The big man upstairs.
The spirit of a university campus stems from its varsity sports teams; at the centre of Mount Allison’s Athletics Department is Pierre Arsenault.
Director of Athletics and Recreation since 2009, Arsenault comes from a sports-heavy background, having worked for the Saskatchewan Hockey Association, Hockey Canada, and serving for seven years as Executive Director of NB Golf prior to being appointed to his current post at Mt. A.
“As AD I don’t really know what I’m going to spend the day doing,” says Arsenault. “Things pop up whether it’s a student-athlete struggling academically, an in-game incident, or equipment in our facilities.”
Arsenault says his main duty is working closely with the coaches and athletes to build competitive teams for the Atlantic University Sport (AUS) and Atlantic Colleges Athletics Association (ACAA) seasons.
“My role is to help build an environment to let athletes and coaches do their jobs,” describes Arsenault. “We have good coaches in place, they will do their jobs. We have to provide a standard of quality and consistency of what it means to be a Mountie.”
Despite being new to Mt. A when he was hired nearly four years ago, Arsenault had some familiarity with Mountie sports from his student days at University of New Brunswick.
“I was a student at UNB from 1992-96, and I went to a lot of basketball and men’s hockey games,” Arsenault recalls. “But it would have been the fall of 1993 I started coming to watch the football games at Mt.A, and I remember gameday was such a big deal on campus. It captivated a big part of campus, and was a big part of the culture.”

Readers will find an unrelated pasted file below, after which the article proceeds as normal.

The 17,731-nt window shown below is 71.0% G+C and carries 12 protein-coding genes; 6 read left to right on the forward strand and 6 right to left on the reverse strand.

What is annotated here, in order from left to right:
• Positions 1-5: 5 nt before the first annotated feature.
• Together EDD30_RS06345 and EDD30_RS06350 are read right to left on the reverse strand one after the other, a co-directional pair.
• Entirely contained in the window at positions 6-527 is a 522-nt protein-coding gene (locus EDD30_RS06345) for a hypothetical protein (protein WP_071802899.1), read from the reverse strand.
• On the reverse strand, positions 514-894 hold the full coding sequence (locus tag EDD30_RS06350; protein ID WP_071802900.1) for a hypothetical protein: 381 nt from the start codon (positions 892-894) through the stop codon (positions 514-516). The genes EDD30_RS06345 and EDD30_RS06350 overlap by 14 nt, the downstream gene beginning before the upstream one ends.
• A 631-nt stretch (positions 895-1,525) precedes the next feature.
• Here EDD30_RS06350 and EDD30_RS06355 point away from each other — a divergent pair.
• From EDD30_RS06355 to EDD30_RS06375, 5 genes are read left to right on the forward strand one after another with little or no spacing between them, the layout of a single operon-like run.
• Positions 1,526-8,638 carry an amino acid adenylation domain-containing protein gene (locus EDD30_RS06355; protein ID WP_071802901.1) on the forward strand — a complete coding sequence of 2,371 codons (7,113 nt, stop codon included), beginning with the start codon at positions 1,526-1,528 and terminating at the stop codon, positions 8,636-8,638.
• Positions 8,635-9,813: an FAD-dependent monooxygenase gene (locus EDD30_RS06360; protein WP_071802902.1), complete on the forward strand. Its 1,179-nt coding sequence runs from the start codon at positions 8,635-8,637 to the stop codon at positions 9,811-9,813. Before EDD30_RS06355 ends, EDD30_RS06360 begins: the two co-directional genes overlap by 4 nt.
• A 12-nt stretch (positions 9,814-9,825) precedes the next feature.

“Now as AD I want that for all of our sports; we want to build that relevance and support for our teams, and make the sporting experience a part of the mainstream Mt.A experience.”
In the four years Arsenault has been at the helm, the Mounties have made incredible progress across the board. The varsity teams have found success on the field and ice and in the gym and pool, while the active lifestyle program, which was essentially created by Arsenault and his wife Karen, has leapt to new heights in terms of popularity.
One of the big developments in the past year is the growth of the concept of Mountie Pride, constantly tweeted by players, coaches, and Arsenault himself with the hashtag #MountiePride.
“The origins of that are pretty genuine, it sort of happened naturally,” Arsenault explains. “Using twitter as a communicator has been great. The emotions were there before, but it became something we could all put out there or grab onto. It’s a really great, pure representation of the power that lies within here.”
Citing some of the Mounties’ recent successes in his time, Arsenault says he takes great pride in the results of the teams. “Look at where we’ve come in last three years; teams who weren’t playoff teams are now, teams are in national rankings, AUS final games, winning ACAA champions; you couldn’t say that three years ago. We take a lot of pride in taking the next step, and it strengthens the notion we’re not done yet. There is real substance to be proud of here.”
Arsenault also commented on the family-like closeness of the sports teams, not just within their own roster but encompassing all athletes in the department.
“When I came here, it seemed like the right thing to say, throwing the word “family” around. It’s a very genuine thing here”
“Moments that stand out for me are the ones where you see everyone coming together as a Mountie family. Things like winning our Homecoming game, hockey playing in the championship game, the success of our swim team this year. Just seeing the different quality of student-athlete we’re attracting now. Anything where there is public verification of what we’re doing here has been most gratifying.”
Arsenault will be on hand at the Night of the Mounties tonight to formally recognize the outstanding team and individual accomplishments of the past year in sports.
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